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Pretreatment - Dechlorination Print E-mail

The main cause of EDI failure is oxidation of the module, either by chlorine.  Oxidation decrosslinking also causes the resins to disintegrate which results in an increased pressure drop across the module. For this very reason, dechlorination is extremely important to put the proper measures in place in the pretreatment to both the RO and EDI system.  In addition to chlorine, chloramine or ozone attacks ion-exchange resins and membrane and cause decrosslinking, which results in reduced capacity. If Chloramines are present, further methods of removal may be required.  Oxidation will increase apparent TOC, and the byproducts cause fouling of the anionic resin and membrane, reducing the ion-transfer kinetics.

The ideal concentration level for oxidants is zero.   RO membranes are more resistant to chlorine that EDI modules so do not measure the decrease of RO rejection as an indication that there is no chlorine present!  

Rule #1: There should be no detectable chlorine in the EDI feed water.  Oxidative attack on a EDI module is not recoverable by cleaning!

There are three principal means of achieving the above requirement:

  • Granular activated carbon
  • Injection of sodium bisulfite or sodium sulfite
  • UV dechlorination

Recommendation: Activated carbon dechlorination is preferred over chemical dechlorination because it is both more reliable and also less likely to cause biological fouling problems. UV dechlorination is a relatively new process, which may have difficulty achieving complete chlorine removal, especially on chlorinated feed water.

Feed water chlorine can be measured with a test kit. The smallest increment for this test kit is 0.02 mg/l.

A) Dechlorination by activated carbon

It is the responsibility of the system supplier to ensure that the activated carbon filter is sized properly for complete removal of the feed water chlorine, taking into account the concentration of chlorine in the raw feed water. Ionpure would usually design dechlorination carbon filters for a minimum empty bed contact time of 6 minutes.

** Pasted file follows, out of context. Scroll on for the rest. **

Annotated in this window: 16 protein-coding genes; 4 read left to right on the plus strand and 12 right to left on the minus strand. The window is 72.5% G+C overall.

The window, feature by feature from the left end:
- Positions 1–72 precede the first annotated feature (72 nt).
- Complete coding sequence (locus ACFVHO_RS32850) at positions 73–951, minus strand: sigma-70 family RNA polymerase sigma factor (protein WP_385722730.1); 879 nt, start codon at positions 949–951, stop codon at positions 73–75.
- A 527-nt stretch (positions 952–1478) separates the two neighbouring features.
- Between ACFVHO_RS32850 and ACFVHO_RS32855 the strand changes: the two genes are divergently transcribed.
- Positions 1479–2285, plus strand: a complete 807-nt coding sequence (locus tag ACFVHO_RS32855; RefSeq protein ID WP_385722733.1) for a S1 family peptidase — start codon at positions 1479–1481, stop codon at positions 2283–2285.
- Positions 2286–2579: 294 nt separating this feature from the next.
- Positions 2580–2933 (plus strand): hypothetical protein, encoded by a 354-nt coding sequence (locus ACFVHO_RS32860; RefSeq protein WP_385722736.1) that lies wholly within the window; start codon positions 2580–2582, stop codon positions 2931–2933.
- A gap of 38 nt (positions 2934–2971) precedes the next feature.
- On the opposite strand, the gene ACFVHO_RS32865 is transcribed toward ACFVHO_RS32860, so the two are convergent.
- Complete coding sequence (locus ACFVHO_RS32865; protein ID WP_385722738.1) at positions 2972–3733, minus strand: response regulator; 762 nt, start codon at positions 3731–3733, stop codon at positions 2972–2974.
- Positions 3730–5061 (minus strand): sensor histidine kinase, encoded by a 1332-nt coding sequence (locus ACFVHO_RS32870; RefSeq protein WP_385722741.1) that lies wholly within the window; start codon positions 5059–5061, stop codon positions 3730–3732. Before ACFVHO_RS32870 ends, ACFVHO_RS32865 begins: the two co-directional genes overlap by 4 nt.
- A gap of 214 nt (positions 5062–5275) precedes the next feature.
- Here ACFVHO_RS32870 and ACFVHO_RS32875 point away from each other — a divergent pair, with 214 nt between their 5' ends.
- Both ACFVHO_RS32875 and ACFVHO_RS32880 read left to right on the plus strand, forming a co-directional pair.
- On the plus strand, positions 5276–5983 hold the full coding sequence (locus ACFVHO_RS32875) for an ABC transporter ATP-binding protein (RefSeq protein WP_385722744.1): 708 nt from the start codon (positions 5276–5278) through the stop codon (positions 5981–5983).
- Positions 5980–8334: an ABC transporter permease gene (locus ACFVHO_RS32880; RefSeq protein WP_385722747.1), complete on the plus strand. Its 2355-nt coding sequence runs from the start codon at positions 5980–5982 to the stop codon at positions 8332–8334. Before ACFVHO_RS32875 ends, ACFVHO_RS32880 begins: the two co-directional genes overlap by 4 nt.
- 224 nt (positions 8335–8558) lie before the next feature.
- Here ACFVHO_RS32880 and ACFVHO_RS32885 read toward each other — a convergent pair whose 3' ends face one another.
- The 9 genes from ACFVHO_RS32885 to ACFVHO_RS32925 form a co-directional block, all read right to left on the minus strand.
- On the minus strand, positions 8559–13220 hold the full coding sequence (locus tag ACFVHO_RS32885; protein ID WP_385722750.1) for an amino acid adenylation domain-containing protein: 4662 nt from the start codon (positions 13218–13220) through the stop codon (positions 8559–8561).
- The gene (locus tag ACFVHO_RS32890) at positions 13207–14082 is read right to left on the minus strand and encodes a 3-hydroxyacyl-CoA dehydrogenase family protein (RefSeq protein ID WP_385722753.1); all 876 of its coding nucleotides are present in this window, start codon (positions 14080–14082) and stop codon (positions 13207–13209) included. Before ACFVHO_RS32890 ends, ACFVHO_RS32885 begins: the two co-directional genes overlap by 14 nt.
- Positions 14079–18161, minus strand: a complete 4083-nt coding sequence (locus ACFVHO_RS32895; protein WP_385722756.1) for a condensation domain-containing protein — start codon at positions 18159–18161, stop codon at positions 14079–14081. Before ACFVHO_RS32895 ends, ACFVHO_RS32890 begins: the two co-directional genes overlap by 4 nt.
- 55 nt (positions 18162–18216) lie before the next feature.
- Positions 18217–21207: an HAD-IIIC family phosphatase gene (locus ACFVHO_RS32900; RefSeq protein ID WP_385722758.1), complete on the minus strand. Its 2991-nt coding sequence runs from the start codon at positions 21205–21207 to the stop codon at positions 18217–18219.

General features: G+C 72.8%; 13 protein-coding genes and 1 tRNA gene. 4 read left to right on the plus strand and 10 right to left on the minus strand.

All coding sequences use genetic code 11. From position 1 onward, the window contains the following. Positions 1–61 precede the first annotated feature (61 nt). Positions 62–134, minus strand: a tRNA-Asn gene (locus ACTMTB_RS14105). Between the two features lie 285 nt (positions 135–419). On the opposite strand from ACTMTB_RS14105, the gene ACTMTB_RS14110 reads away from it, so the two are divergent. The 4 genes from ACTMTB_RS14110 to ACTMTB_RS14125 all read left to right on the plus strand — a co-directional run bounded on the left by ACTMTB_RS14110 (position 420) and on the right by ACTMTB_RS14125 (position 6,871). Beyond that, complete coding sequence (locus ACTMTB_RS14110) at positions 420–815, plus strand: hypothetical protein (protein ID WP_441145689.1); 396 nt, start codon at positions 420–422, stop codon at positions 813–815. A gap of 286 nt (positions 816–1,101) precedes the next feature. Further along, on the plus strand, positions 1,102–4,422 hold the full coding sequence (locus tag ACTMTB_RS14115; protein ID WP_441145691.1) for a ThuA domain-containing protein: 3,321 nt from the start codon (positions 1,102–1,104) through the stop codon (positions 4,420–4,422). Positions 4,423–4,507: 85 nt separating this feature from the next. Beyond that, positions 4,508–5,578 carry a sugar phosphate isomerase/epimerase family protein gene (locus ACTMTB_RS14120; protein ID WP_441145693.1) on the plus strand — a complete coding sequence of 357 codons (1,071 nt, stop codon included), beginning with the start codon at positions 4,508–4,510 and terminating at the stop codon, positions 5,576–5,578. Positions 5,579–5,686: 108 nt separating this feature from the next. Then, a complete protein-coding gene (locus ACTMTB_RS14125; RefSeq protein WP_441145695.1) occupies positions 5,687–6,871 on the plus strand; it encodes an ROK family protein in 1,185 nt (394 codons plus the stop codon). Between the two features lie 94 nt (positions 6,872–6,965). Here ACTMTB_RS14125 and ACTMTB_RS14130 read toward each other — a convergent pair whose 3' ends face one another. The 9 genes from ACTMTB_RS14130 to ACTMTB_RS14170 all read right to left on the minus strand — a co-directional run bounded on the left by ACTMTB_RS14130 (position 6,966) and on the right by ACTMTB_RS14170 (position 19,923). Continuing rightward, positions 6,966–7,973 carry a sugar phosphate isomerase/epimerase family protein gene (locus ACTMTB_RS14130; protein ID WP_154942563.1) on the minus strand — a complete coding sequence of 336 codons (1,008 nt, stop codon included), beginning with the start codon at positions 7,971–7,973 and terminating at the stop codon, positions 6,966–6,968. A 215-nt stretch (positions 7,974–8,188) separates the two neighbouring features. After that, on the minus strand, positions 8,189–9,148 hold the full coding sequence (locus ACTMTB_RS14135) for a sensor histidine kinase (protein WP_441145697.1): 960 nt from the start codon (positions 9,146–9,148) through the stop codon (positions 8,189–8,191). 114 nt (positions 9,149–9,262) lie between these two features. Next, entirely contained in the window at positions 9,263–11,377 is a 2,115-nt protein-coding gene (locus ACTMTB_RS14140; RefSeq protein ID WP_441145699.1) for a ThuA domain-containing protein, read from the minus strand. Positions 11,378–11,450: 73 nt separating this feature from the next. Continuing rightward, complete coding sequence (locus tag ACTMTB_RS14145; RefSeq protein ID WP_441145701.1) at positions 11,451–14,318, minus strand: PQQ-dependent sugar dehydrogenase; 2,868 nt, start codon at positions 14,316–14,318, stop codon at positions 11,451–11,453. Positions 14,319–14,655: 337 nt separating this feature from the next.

B) Dechlorination by chemical injection (reducing agent)

It is the responsibility of the system supplier to ensure that the chemical injection system is sized properly for complete removal of the feed water chlorine, and includes adequate instrumentation and control safeguard to ensure that the EDI system is not fed water containing chlorine should there be a change in the feed water conditions or an upset in the operation of the chemical injection system.

In systems that contain injection of multiple pretreatment chemicals (for example antiscalant and sodium sulfite or sodium bisulfite and sodium hydroxide) it is recommended that there be a separate injection point and static mixer for each chemical.

C) Ultraviolet Dechlorination

It is the responsibility of the system supplier to ensure that the UV dechlorination system is sized properly for complete removal of the feed water chlorine, taking into account the concentration of chlorine and chloramine in the raw feed water.

SUMMARY

  • There must be no detectable chlorine in EDI feed water!
  • Chlorine damage is irreversible
  • Chlorine is a common cause of EDI failure
  • Take Cl2 readings at RO inlet and EDI inlet
  • RO permeate can contain more free chlorine than RO feed

Suggested Test Kit: Use Cl2 – Hach Model CN-70 (#1454200)

 
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